Dwight D. Eisenhower photo

Remarks at the Fourth American Forest Congress.

October 29, 1953

Mr. Chairman, ladies and gentlemen:

It is my very happy, a very distinguished, privilege this morning to extend to each of you a welcome on behalf of the administration to your Nation's Capital.

The very character of your organization confers distinction upon anyone who may be invited before it. But you will realize that due to the number of conventions that meet in this city, there are at times staff discussions over in the White House as to whether or not they should send the President forth this morning to attend a little meeting of this kind.

Now, in this particular case, entirely aside from my own desires and determinations, I assure you there was no question. It happens that my principal staff officer is a forester. And there are two subjects of which I hear most, I think, when I am with him: New Hampshire and forestry.

I, of course, am not going to trespass upon your time to attempt a discussion of those professional and technical elements of your calling, of which you know so much more than I that it would be sheer presumption for me even to mention them.

I should like, though, to speak of just one or two points in which I think our interests are so clearly identical. The interest of this administration is to create a balanced but advancing economy and prosperity in this country.

Now, for any group of people who are engaged in the conservation of our resources, all of them, on the one hand, and at the same time in the production of a product which may range anywhere from 15 to 80 or 90 years, certainly you are concerned directly and by reason of your profession with a steady rather than an intermittent and hysterical-like action in the advancing forces-the advancing trends--of our economy. You deal more directly than most, I think, in futures--not merely a future of the day after tomorrow or who are we going to have in such an office, or what kind of activity will be going on in that place. You deal in decades, decades in the growth of your product, of the forests and the trees, and in the conservation of all those elements of our continent that make that possible.

Then again, when I think of the basic resource that is used so widely--you think of it--in clothespins and matchsticks, in shipbuilding and in construction, in the dissemination of news through the pulp industry--your interests again are not those that are confined merely to the forest. But when you go into the uses of your product, you are concerned with everything that touches the United States.

So is your Government. Its purpose is to understand, if possible, the problems of every special group in this country, but never to use the resources of this country to favor any group at the expense of others--to attempt to get that kind of balanced progress that can be sustained, that will not create upsets in our economy.

So you can understand, of course, the kind of interest we have in soil and water conservation.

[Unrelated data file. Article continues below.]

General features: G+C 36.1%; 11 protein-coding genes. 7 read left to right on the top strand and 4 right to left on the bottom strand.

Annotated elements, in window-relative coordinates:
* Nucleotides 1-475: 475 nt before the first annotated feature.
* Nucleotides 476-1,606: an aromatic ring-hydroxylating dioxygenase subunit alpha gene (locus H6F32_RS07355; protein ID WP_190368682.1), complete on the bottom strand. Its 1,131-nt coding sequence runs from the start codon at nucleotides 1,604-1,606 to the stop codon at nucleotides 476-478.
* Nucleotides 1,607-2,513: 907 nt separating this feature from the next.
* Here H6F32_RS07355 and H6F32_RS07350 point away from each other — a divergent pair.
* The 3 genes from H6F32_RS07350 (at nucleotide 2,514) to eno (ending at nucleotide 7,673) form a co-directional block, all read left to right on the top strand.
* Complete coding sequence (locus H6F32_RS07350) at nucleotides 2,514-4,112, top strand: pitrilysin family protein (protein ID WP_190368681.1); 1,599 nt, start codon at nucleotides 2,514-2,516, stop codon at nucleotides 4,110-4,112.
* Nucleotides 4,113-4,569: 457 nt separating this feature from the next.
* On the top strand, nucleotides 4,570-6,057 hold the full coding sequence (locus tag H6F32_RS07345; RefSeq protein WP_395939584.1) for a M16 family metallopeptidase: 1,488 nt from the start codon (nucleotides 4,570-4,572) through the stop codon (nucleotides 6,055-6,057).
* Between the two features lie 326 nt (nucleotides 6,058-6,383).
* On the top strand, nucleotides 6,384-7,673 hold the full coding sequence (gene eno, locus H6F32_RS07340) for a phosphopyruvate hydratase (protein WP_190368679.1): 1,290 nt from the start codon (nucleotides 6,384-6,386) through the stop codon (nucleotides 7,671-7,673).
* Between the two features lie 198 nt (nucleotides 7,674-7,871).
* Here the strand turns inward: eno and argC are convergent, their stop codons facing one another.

When I first led an invading force onto another continent during the war, we went into northern Africa. It was difficult to believe that that area had once been the granary of the ancient world, that it provided the timber and almost all of the agricultural resources that were used in Italy and Greece and Sicily and through those more heavily populated countries.

Today, in such vast areas, there is just a stretch of sand and desert. The civilization that it supported, the cities that flourished, are gone--Timgad, probably one of the most famous destroyed cities on the earth, not far from the great city of Constantine.

That is the kind of thing that must never happen here. It is through the wisdom, the efforts, the dedication, and the devotion of such people as yourselves, that it will not happen. Too many of us are blind, or indifferent, or just completely ignorant of the facts that make that work so important.

So I think I can conclude with just this one word: I cannot tell you how much satisfaction it gives to me to know that intelligent Americans are meeting together, whose interests are as broad as this land, whose vision must be projected forward not merely till tomorrow--or possibly an election--but for a century.

What is going to be the character of this country? Is it going to favor the individual as it favored us? Is it going to give him an opportunity? Is it going to have the resources to give him that opportunity or would we have to degenerate into some kind of controlled economy, some kind of regimentation of all of the heritage? Of all the phases of our heritage that we have received-all of these God-given resources and privileges we enjoy--the one that I believe every true American wants to pass on without any destruction, is that right of the individual to his own determination of what he shall think, of how he shall worship, of what he shall earn, of how he can save, and what he can do with his savings--subject to taxes [laughter]. I should remark here that even in such a crown of roses as we know has always been the portion and the share of our beloved America, there still are some thorns--taxes is one of them.

So again, as I bid you welcome, I also express this tremendous gratification that you are here for your Congress, this assembly. I wish you the greatest of success, and to each individual--God bless you.

Note: The President spoke at the Statler Hotel in Washington. His opening words "Mr. Chairman" referred to Don P. Johnston, President of the American Forestry Association and Chairman of the Congress.

Dwight D. Eisenhower, Remarks at the Fourth American Forest Congress. Online by Gerhard Peters and John T. Woolley, The American Presidency Project https://www.presidency.ucsb.edu/node/232317

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